The latter method is the one preferred. Although various carrier films may be employed, a film has been discovered which is far superior to any others tried. It has a good surface which, of course, is duplicated faithfully by the cast dielectric film; it is rather inexpensive; and, finally, polymeric-ceramic dispersions separate readily from its surface. This film is plain uncoated regenerated cellulose (commercially available from du Pont as PUD cellophane). The product may contain from 5 to 10% water. There are usually no problems in separating coatings from this carrier film. However, if a system should tend to stick to its surface, separation may be effected by exposing the roll to high humidity. When moisture is absorbed by the cellulose film, it expands and becomes soft causing ready separation of the coating from its surface. As simple as the use of cellophane may appear, it makes easy, and commercially sound, an otherwise difficult-film-forming procedure.

The dispersion of ceramic in resin solution can be suitably applied to the carrier film or other surface by use of a knife-coating technique, for example with a precision knife-over-roll coater. The resin matrix dispersion containing the particulate ceramic and other ingredients is first thoroughly homogenized, and this is appropriately accomplished by milling in a ceramic ball mill to avoid contamination by electrically conductive impurities. Immediately before coating, it is best to filter the dispersion, as through a filter of about 5 micron pore size. The coating is applied to the carrier film or other surface, and it can then be dried, either at ambient or elevated temperature, and stripped.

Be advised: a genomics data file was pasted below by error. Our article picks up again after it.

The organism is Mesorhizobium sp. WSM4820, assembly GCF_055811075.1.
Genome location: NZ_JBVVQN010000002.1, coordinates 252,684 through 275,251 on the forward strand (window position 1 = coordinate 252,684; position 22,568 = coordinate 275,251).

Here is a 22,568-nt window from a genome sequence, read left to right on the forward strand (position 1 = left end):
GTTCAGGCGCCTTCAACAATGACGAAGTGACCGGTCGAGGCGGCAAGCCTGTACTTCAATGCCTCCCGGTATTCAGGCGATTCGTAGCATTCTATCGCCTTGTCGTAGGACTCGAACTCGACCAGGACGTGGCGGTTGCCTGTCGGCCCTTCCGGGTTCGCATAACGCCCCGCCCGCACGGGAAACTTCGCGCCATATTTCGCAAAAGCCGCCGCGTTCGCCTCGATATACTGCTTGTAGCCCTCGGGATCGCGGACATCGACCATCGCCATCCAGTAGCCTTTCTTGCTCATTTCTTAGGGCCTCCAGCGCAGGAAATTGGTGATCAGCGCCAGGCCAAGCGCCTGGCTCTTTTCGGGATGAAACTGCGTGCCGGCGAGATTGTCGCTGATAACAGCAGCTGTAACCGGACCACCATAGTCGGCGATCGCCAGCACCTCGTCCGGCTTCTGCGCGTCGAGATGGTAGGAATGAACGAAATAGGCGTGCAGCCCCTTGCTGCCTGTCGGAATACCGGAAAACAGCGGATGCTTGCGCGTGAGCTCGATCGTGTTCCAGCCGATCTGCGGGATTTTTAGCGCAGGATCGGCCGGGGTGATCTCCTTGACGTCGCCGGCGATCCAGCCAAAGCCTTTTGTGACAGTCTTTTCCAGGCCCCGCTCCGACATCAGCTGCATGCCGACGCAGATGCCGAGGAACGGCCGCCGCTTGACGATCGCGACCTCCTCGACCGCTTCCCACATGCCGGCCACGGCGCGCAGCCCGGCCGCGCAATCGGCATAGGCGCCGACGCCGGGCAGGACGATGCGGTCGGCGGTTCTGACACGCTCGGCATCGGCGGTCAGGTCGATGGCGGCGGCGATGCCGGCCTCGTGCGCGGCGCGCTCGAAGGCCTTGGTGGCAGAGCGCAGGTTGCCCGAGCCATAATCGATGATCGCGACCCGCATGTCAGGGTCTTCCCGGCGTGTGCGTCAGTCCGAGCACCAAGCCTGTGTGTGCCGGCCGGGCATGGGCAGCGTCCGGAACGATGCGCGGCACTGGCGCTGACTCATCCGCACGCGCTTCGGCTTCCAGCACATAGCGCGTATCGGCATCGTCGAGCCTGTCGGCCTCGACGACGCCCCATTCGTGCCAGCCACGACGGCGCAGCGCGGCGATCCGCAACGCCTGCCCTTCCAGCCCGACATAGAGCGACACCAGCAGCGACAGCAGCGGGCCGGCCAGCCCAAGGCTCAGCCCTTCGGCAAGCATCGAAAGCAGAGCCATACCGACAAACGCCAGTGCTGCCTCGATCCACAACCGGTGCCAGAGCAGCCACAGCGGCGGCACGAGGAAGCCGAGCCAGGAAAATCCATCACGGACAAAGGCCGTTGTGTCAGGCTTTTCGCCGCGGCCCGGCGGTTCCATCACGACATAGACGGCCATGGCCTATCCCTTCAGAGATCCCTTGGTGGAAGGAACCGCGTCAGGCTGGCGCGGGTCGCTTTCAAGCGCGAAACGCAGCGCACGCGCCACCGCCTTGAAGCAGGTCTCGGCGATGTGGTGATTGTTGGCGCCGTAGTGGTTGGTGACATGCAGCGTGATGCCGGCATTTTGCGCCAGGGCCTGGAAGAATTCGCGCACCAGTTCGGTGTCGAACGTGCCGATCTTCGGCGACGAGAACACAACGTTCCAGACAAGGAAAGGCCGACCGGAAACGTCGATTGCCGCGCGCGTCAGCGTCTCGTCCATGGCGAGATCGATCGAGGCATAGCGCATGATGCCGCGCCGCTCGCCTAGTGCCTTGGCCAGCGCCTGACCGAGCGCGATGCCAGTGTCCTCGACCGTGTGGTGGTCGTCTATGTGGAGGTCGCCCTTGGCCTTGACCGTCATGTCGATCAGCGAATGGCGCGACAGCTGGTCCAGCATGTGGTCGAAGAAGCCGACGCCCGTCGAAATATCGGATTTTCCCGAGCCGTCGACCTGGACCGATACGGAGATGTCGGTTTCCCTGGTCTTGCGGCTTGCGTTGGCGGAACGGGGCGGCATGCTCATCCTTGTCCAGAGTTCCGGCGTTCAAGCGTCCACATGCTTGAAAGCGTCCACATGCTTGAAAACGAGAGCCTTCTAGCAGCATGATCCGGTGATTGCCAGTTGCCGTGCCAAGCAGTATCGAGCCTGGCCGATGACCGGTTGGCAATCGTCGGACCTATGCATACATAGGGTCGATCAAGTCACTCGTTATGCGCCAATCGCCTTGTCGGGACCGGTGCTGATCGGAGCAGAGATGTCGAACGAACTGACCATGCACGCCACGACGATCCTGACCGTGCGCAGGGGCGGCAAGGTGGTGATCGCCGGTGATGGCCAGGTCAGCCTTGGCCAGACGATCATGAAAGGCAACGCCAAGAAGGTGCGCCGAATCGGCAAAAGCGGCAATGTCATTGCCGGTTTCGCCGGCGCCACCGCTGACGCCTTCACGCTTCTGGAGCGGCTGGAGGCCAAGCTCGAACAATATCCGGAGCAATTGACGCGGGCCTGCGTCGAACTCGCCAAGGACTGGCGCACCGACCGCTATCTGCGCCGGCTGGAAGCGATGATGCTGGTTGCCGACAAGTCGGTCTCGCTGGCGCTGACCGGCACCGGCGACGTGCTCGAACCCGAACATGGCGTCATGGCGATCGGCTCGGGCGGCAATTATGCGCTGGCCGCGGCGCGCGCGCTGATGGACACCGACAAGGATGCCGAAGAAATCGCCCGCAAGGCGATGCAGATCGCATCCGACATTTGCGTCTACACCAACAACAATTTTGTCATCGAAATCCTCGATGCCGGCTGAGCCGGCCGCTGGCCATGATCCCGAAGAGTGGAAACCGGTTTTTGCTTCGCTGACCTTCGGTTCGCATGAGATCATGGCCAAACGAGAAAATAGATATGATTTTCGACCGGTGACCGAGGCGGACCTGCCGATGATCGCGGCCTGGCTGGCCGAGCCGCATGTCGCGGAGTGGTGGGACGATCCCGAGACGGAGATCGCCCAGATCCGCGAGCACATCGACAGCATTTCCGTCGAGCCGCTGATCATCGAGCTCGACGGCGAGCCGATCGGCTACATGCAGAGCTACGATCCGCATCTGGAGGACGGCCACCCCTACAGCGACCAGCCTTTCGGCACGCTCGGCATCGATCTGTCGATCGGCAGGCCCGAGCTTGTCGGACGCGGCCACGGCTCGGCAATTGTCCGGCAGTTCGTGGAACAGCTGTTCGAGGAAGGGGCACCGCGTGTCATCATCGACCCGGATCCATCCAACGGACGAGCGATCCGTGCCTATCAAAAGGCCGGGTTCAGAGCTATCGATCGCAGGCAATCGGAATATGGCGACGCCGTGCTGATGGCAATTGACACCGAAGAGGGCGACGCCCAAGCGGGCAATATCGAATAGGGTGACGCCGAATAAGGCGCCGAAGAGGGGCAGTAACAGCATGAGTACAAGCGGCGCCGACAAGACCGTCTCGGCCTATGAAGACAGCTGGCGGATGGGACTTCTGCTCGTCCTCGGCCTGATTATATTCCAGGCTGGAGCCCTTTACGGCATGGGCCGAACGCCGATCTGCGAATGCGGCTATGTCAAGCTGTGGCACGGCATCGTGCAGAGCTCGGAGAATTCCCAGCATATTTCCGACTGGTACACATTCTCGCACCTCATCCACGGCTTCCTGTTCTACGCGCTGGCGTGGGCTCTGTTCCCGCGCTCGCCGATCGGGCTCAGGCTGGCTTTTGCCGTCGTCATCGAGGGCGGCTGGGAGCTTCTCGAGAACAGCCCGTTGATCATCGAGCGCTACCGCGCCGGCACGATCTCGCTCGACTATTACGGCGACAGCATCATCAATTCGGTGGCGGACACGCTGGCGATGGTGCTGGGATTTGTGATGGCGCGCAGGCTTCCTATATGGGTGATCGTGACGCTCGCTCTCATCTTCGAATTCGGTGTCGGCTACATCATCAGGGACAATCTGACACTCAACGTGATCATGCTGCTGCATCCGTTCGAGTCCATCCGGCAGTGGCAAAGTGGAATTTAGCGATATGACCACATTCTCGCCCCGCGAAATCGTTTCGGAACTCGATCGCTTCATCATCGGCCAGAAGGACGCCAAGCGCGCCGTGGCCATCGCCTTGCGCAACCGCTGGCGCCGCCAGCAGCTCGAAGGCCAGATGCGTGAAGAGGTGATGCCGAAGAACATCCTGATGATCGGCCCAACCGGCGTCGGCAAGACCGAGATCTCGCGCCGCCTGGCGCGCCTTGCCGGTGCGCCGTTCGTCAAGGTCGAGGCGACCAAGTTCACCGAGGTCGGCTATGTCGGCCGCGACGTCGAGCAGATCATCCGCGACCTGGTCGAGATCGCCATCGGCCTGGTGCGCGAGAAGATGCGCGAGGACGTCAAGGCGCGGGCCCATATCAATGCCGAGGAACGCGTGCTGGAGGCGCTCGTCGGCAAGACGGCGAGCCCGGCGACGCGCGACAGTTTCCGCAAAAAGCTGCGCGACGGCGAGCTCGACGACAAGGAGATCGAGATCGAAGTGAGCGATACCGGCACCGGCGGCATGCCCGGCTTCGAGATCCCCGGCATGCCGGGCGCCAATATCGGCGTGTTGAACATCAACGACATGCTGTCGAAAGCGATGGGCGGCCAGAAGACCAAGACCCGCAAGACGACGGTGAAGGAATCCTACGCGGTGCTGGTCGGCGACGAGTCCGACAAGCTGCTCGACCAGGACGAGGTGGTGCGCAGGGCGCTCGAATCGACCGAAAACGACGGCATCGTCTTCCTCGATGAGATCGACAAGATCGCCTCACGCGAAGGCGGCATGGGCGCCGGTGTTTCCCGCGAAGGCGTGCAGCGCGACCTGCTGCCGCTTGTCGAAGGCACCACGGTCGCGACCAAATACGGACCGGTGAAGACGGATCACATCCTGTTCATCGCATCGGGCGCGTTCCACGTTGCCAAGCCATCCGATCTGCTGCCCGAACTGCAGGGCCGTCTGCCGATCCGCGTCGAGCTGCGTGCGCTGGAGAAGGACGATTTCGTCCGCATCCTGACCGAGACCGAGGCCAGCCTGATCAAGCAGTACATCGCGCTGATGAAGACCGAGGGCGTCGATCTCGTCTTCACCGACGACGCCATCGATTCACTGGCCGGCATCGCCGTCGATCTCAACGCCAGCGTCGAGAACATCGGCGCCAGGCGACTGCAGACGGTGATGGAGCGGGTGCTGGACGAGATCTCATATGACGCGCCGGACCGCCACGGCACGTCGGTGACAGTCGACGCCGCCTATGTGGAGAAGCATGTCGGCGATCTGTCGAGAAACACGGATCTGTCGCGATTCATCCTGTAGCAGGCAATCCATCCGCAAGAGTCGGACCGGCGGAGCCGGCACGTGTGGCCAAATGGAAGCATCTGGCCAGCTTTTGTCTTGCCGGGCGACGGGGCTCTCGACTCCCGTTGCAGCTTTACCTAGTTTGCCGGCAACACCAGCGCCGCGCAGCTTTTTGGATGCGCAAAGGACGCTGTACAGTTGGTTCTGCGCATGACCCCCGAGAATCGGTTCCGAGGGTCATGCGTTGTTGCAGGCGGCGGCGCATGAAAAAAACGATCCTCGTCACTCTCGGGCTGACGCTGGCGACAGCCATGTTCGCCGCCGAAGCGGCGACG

With the disclosed techniques, it will be appreciated by those skilled in the art that former design restrictions have been lifted. For example, if the capicitor film has an effective dielectric constant of several times that previously available, e.g. 44 instead of 3, then either the size can be reduced nearly or else, for a given size, the capacitance will be nearly 15 times as great.

The capacitor is formed by combining the dielectric film with conductive elements or electrodes, preferably in sheet or strip form. As is well known in the art, this can be accomplished by mounting or rolling the dielectric film between a pair of metal foil strips, or alternatively by depositing a metallic coating on both surfaces of the dielectric film, e.g. aluminizing by vapor deposition. Dielectric films are commonly rolled with interleaving foils to form a capacitor. A common type would use two dielectric films and two aluminum foils, in alternate layers, to make up the rolled capacitor. Also considered a part of this invention is the fact that the dielectric coating herein described need not necessarily be stripped but may be coated directly upon one of both sides of an electrically conductive foil, such as aluminum, and this layered material used for the capacitor. In such case the foil would be coated with stripes of the dielectric, leaving areas of bare foil in a longitudinal direction, which would subsequently be used for attachment of leads for electrical connections. One advantage of coated foil would be the intimacy of contact, with no air interface between dielectric and conductor. Another would be the simplification inherent in coating a foil directly, instead of making a film to be then interleaved with separate foil.

Yet another construction is possible with the free dielectric films disclosed heerin. The film need not necessarily take the form of a rolled capacitor. To reduce inductive effects, or for other purposes, the free film may be cut into various configurations, for example rectangles, and interleaved with electrodes to produce a capacitor. The electrical and physical parameters of such a construction may be further enhanced by the application of both heat and pressure.